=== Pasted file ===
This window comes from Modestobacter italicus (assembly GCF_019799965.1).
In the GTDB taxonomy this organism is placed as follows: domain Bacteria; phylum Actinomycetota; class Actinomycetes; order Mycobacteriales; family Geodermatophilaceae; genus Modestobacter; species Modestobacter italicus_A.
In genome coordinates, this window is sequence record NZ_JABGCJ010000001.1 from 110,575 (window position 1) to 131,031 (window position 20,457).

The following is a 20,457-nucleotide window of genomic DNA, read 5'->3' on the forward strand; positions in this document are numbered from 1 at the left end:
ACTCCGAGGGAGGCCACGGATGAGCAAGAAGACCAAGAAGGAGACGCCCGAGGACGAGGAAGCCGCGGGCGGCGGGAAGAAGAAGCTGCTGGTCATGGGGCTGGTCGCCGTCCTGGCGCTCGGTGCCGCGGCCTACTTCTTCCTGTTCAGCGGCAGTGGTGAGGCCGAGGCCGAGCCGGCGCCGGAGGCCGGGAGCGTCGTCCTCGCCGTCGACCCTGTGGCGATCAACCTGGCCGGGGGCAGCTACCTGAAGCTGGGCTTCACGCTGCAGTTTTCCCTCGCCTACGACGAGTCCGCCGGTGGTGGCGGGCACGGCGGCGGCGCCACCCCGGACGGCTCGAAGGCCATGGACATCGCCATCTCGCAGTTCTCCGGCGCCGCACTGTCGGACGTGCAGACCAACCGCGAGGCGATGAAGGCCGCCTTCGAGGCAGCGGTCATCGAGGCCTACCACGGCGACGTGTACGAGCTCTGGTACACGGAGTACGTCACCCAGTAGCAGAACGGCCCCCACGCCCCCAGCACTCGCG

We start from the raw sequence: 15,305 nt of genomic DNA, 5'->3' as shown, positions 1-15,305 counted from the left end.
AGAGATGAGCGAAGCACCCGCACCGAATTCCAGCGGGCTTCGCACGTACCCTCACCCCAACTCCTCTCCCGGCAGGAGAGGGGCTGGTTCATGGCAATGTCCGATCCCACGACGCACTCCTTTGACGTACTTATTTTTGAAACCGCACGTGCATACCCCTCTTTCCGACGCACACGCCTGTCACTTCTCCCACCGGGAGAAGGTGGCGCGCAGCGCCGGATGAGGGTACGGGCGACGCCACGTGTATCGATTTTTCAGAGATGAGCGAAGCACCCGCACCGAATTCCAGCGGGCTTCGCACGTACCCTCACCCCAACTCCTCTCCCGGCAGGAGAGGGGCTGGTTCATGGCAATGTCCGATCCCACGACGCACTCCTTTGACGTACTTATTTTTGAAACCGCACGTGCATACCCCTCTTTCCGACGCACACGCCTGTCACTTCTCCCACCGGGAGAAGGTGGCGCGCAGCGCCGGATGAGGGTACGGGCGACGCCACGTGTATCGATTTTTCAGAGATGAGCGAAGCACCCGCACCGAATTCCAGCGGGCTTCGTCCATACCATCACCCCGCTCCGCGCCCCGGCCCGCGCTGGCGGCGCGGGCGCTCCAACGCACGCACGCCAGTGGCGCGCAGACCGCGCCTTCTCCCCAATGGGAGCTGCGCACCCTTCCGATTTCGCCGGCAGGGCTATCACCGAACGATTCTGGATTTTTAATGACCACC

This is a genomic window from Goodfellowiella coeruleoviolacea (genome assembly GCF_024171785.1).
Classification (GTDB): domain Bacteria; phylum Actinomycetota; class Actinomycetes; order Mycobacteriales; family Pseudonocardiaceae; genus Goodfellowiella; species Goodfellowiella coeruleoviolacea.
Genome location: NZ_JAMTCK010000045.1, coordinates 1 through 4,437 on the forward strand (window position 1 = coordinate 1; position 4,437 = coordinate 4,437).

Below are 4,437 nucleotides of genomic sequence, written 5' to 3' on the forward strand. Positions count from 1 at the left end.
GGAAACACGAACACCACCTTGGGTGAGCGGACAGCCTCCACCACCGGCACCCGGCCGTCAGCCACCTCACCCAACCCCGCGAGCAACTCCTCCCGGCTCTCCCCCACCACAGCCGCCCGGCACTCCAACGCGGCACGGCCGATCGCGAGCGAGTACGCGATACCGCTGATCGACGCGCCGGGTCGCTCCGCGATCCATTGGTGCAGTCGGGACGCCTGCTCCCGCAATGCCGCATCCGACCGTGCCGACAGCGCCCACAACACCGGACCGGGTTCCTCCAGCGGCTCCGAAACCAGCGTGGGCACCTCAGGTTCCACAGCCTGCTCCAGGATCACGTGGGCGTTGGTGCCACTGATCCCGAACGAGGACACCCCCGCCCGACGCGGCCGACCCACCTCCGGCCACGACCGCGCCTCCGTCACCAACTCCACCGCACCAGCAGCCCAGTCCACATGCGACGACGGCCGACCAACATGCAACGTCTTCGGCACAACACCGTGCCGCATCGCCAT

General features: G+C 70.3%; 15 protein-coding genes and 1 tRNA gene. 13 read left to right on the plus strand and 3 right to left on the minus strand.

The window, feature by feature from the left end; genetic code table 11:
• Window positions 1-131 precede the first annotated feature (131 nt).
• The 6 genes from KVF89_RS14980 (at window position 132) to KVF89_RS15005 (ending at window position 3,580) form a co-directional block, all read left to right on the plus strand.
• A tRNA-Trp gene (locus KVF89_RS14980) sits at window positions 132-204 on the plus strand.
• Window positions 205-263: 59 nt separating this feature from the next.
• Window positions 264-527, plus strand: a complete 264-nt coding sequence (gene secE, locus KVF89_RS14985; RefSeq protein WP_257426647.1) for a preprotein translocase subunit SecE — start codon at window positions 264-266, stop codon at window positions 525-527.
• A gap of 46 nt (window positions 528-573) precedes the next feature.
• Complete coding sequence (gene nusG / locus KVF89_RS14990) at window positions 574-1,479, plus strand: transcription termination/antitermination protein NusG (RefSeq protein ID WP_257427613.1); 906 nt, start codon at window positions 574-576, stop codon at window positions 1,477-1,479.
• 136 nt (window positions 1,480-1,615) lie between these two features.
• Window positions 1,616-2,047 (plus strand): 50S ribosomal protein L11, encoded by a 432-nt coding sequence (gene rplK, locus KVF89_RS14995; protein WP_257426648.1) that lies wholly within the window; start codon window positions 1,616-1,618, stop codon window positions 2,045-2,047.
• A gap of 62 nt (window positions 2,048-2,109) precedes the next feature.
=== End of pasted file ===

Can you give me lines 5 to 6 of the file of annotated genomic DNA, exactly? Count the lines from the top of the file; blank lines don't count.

ACTCCGAGGGAGGCCACGGATGAGCAAGAAGACCAAGAAGGAGACGCCCGAGGACGAGGAAGCCGCGGGCGGCGGGAAGAAGAAGCTGCTGGTCATGGGGCTGGTCGCCGTCCTGGCGCTCGGTGCCGCGGCCTACTTCTTCCTGTTCAGCGGCAGTGGTGAGGCCGAGGCCGAGCCGGCGCCGGAGGCCGGGAGCGTCGTCCTCGCCGTCGACCCTGTGGCGATCAACCTGGCCGGGGGCAGCTACCTGAAGCTGGGCTTCACGCTGCAGTTTTCCCTCGCCTACGACGAGTCCGCCGGTGGTGGCGGGCACGGCGGCGGCGCCACCCCGGACGGCTCGAAGGCCATGGACATCGCCATCTCGCAGTTCTCCGGCGCCGCACTGTCGGACGTGCAGACCAACCGCGAGGCGATGAAGGCCGCCTTCGAGGCAGCGGTCATCGAGGCCTACCACGGCGACGTGTACGAGCTCTGGTACACGGAGTACGTCACCCAGTAGCAGAACGGCCCCCACGCCCCCAGCACTCGCG

We start from the raw sequence: 15,305 nt of genomic DNA, 5'->3' as shown, positions 1-15,305 counted from the left end.